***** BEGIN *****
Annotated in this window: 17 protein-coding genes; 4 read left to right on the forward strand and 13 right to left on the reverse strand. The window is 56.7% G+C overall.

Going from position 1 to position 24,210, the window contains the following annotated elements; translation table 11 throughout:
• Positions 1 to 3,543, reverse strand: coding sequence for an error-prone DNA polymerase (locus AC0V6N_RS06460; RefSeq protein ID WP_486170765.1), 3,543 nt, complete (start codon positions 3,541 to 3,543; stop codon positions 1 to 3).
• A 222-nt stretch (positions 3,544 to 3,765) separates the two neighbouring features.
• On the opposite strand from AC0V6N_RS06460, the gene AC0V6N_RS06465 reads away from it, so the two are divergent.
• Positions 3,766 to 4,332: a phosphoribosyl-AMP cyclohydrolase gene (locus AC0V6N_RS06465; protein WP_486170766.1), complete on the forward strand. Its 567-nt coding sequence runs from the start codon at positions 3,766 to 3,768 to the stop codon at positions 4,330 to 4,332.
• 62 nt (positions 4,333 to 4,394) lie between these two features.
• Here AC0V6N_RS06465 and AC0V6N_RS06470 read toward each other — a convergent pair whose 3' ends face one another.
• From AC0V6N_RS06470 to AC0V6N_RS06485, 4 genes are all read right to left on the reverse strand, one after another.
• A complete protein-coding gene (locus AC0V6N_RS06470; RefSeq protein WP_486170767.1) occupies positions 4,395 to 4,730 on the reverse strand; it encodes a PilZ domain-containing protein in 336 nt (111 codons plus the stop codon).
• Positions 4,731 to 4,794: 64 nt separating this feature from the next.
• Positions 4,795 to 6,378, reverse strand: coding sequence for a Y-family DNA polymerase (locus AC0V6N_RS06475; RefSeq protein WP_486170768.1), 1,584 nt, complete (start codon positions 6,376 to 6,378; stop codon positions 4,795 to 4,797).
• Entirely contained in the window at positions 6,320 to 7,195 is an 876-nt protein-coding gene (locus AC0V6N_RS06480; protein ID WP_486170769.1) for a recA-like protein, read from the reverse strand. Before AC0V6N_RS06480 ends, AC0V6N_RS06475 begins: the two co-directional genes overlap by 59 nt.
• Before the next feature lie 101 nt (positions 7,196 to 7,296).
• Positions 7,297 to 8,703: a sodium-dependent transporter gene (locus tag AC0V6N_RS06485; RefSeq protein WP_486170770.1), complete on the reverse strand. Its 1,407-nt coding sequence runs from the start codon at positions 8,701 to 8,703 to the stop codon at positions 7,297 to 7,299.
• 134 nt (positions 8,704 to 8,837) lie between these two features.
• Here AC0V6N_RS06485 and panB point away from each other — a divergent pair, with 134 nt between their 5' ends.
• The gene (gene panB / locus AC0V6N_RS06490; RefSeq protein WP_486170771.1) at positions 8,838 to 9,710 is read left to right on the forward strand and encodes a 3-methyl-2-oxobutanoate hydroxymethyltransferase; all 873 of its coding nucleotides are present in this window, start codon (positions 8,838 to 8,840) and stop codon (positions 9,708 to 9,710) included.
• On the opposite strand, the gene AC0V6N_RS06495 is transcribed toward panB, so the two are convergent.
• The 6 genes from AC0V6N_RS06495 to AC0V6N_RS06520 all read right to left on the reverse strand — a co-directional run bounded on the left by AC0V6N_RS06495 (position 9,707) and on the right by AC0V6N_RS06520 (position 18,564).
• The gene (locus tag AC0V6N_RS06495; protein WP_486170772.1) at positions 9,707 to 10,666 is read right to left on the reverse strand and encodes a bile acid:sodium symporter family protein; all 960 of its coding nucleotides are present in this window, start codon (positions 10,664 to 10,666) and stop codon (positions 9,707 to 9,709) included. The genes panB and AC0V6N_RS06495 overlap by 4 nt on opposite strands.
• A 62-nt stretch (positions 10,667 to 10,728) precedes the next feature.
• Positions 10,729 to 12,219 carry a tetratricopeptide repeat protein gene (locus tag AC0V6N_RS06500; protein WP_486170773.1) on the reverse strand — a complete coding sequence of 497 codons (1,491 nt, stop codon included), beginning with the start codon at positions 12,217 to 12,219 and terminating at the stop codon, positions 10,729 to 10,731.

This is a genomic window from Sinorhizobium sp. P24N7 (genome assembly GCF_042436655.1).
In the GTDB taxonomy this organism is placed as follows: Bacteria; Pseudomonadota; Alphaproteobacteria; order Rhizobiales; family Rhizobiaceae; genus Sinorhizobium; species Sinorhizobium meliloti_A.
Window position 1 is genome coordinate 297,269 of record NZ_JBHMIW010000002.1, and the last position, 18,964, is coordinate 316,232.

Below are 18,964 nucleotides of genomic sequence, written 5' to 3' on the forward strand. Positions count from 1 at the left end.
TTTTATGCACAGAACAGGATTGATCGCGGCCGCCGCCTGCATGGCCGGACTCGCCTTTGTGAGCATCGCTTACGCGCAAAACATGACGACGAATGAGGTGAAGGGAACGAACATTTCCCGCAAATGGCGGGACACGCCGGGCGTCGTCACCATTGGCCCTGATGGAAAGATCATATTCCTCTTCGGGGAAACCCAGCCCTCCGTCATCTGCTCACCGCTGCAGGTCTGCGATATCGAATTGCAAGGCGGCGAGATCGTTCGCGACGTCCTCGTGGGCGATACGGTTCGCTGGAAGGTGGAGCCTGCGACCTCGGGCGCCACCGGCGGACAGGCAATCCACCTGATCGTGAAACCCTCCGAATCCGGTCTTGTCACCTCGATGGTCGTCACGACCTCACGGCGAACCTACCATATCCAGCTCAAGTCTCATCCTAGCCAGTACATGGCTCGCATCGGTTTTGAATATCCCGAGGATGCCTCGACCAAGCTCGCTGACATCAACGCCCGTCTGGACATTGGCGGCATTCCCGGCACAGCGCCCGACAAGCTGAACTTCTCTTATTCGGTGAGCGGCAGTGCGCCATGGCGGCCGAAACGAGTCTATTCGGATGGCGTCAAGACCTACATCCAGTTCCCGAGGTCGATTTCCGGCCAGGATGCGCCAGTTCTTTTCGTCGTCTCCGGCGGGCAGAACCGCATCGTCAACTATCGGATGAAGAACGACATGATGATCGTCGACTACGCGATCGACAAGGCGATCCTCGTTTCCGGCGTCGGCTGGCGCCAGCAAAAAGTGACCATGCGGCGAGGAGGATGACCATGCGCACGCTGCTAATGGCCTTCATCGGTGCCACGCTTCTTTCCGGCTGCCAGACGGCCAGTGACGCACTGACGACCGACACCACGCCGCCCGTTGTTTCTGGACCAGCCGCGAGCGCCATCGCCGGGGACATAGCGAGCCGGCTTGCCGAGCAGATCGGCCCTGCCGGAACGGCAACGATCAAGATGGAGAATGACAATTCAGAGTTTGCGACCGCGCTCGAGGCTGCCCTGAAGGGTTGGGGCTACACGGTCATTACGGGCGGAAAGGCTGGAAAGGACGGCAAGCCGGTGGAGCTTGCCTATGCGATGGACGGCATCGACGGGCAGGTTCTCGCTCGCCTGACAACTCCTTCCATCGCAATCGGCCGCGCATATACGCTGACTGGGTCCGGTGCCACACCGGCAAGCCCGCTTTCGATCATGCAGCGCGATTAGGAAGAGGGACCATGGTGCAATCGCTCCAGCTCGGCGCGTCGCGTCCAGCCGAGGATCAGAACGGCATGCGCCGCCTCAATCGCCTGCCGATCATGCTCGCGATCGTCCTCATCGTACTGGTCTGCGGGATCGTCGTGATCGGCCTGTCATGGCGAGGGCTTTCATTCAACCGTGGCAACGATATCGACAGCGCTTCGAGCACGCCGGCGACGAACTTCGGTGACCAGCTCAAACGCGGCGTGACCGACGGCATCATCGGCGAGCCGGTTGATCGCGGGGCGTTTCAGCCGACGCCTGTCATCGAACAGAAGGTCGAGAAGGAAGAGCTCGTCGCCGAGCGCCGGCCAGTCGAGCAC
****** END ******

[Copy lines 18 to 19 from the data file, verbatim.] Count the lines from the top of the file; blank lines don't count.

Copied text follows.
• The gene (gene panB / locus AC0V6N_RS06490; RefSeq protein WP_486170771.1) at positions 8,838 to 9,710 is read left to right on the forward strand and encodes a 3-methyl-2-oxobutanoate hydroxymethyltransferase; all 873 of its coding nucleotides are present in this window, start codon (positions 8,838 to 8,840) and stop codon (positions 9,708 to 9,710) included.
• On the opposite strand, the gene AC0V6N_RS06495 is transcribed toward panB, so the two are convergent.